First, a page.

Mr. Parrish this year was part of a coalition that increased taxes to balance the state budget and fully fund education despite serious pressure from anti-tax Republicans. As chairman of the House Finance Committee, Mr. Parrish authored the final compromise tax package, which increased some taxes and lowered others.

There is some speculation that Mr. Parrish, who has been a member of the legislature for 22 years, will retire in 2005 when all 100 House delegates are up for re-election. Mr. Parrish has said he is still deciding whether to seek another term.

• Voice of approval

Voters of Talbot County, Md., voiced their approval for two referendums on Tuesday.

In a nonbinding straw poll, about three-fourths of the county voters favored switching to an elected school board. Currently, the governor appoints board members based on recommendations from local Republican and Democratic central committees.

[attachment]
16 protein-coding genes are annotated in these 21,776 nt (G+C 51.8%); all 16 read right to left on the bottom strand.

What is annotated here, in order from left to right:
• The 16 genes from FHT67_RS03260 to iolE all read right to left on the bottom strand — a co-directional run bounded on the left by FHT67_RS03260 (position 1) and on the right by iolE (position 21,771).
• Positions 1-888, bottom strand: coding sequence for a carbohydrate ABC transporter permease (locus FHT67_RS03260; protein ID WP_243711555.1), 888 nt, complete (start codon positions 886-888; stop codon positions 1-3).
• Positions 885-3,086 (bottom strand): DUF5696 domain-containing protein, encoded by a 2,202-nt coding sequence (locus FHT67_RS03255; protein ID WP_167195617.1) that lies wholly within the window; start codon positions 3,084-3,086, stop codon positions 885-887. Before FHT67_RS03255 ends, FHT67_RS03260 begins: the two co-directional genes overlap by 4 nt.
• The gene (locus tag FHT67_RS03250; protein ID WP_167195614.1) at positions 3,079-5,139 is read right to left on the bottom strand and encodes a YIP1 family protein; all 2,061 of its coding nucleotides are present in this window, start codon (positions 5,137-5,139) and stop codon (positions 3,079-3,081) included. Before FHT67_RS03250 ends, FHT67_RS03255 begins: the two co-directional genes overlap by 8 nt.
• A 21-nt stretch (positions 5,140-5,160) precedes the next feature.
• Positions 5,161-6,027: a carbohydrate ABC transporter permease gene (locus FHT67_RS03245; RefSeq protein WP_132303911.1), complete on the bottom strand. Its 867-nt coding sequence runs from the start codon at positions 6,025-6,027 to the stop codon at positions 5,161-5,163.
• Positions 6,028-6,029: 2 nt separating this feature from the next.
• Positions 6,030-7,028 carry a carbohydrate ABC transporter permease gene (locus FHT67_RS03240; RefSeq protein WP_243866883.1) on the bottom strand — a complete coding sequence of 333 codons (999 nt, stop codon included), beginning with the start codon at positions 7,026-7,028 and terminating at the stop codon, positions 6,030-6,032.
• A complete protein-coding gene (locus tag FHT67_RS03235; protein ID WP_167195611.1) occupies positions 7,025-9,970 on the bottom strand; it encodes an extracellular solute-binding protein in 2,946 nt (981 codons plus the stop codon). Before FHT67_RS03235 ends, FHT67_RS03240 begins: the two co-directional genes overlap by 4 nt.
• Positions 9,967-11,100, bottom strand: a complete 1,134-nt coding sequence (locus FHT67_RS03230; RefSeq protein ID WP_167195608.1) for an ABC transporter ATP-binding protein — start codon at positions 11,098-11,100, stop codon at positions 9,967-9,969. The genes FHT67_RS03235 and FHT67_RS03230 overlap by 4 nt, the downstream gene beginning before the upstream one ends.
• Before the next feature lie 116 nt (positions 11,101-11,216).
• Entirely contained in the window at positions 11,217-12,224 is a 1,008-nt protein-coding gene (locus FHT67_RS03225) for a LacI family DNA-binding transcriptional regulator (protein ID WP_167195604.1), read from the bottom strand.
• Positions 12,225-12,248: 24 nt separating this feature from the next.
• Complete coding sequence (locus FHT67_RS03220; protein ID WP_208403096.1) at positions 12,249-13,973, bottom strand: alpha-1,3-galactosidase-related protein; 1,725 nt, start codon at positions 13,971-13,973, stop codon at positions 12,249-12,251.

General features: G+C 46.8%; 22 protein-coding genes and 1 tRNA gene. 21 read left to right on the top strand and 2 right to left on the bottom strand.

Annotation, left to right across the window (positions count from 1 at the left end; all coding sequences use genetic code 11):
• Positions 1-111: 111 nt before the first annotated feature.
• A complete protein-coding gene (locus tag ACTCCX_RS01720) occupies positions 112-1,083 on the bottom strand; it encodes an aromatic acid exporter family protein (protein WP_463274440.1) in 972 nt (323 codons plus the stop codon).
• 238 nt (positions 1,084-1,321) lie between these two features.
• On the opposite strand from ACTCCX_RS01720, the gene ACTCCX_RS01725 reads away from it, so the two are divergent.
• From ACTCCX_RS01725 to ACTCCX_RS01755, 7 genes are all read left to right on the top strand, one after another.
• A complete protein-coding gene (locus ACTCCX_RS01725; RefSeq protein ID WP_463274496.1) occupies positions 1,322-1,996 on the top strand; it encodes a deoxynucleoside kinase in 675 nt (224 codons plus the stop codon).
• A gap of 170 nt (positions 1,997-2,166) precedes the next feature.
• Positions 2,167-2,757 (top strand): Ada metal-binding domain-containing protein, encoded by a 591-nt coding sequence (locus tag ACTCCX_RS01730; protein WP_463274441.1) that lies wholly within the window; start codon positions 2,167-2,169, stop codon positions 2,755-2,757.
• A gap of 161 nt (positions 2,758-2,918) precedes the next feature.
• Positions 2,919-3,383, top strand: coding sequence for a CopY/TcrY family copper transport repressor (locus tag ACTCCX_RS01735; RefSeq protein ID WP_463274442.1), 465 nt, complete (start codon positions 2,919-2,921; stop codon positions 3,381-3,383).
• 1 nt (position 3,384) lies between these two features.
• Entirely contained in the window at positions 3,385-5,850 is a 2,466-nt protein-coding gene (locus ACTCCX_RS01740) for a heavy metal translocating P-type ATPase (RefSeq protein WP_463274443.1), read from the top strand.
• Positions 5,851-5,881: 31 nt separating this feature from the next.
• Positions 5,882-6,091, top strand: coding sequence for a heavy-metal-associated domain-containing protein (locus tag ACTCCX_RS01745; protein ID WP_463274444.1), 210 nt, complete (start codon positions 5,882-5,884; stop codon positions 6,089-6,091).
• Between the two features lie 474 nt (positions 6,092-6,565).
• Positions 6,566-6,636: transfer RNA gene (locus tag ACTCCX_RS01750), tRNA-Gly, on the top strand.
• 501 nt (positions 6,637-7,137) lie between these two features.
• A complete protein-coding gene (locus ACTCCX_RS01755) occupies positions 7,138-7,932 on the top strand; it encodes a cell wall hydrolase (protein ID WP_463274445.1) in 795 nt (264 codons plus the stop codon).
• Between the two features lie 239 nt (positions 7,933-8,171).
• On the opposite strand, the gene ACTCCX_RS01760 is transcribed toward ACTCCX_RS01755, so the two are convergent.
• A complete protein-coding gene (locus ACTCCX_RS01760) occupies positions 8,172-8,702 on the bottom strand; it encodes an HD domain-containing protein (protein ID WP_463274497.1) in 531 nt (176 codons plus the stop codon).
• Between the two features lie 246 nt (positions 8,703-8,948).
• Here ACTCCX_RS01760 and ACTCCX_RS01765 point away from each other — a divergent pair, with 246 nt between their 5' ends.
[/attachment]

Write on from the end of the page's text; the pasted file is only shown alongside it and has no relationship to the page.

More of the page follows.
Also, about 53 percent of voters supported limiting the size of major retail buildings to 65,000 square feet. The County Council originally imposed a size cap in December, but the referendum was sparked after the Lowe’s home improvement chain wanted to build a much larger store in the county.

People “don’t want to be steamrolled by outside interests even though those interests are dumping tons of money into Talbot County,” council President Philip Carey Foster said.

• Oh, Christmas tree

The tree that will decorate the U.S. Capitol lawn for the holidays was cut in Highland County, Va., last week.

Before it gets to Washington, though, the 70-foot red spruce is scheduled for a 33-stop tour of Virginia.